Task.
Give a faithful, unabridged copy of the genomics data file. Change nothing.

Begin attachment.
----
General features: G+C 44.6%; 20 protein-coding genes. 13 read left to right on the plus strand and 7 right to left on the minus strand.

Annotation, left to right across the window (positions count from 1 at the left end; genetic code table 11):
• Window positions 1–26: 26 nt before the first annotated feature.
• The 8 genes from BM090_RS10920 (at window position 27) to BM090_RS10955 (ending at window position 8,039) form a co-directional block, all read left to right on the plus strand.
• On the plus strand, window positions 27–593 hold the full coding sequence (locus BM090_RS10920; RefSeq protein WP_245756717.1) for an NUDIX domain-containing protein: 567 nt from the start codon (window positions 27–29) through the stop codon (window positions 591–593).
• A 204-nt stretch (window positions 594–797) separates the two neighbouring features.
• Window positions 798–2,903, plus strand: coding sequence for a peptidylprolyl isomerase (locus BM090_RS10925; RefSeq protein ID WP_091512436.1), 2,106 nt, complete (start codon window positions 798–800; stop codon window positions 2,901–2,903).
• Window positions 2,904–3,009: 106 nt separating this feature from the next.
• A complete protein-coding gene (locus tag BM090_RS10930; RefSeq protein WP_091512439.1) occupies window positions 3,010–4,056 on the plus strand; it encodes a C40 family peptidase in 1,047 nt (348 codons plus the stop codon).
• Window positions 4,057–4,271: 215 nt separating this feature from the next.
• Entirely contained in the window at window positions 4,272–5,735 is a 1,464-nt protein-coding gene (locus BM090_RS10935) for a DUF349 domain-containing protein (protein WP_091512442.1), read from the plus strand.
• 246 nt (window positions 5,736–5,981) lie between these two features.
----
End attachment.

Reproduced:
General features: G+C 44.6%; 20 protein-coding genes. 13 read left to right on the plus strand and 7 right to left on the minus strand.

Annotation, left to right across the window (positions count from 1 at the left end; genetic code table 11):
• Window positions 1–26: 26 nt before the first annotated feature.
• The 8 genes from BM090_RS10920 (at window position 27) to BM090_RS10955 (ending at window position 8,039) form a co-directional block, all read left to right on the plus strand.
• On the plus strand, window positions 27–593 hold the full coding sequence (locus BM090_RS10920; RefSeq protein WP_245756717.1) for an NUDIX domain-containing protein: 567 nt from the start codon (window positions 27–29) through the stop codon (window positions 591–593).
• A 204-nt stretch (window positions 594–797) separates the two neighbouring features.
• Window positions 798–2,903, plus strand: coding sequence for a peptidylprolyl isomerase (locus BM090_RS10925; RefSeq protein ID WP_091512436.1), 2,106 nt, complete (start codon window positions 798–800; stop codon window positions 2,901–2,903).
• Window positions 2,904–3,009: 106 nt separating this feature from the next.
• A complete protein-coding gene (locus tag BM090_RS10930; RefSeq protein WP_091512439.1) occupies window positions 3,010–4,056 on the plus strand; it encodes a C40 family peptidase in 1,047 nt (348 codons plus the stop codon).
• Window positions 4,057–4,271: 215 nt separating this feature from the next.
• Entirely contained in the window at window positions 4,272–5,735 is a 1,464-nt protein-coding gene (locus BM090_RS10935) for a DUF349 domain-containing protein (protein WP_091512442.1), read from the plus strand.
• 246 nt (window positions 5,736–5,981) lie between these two features.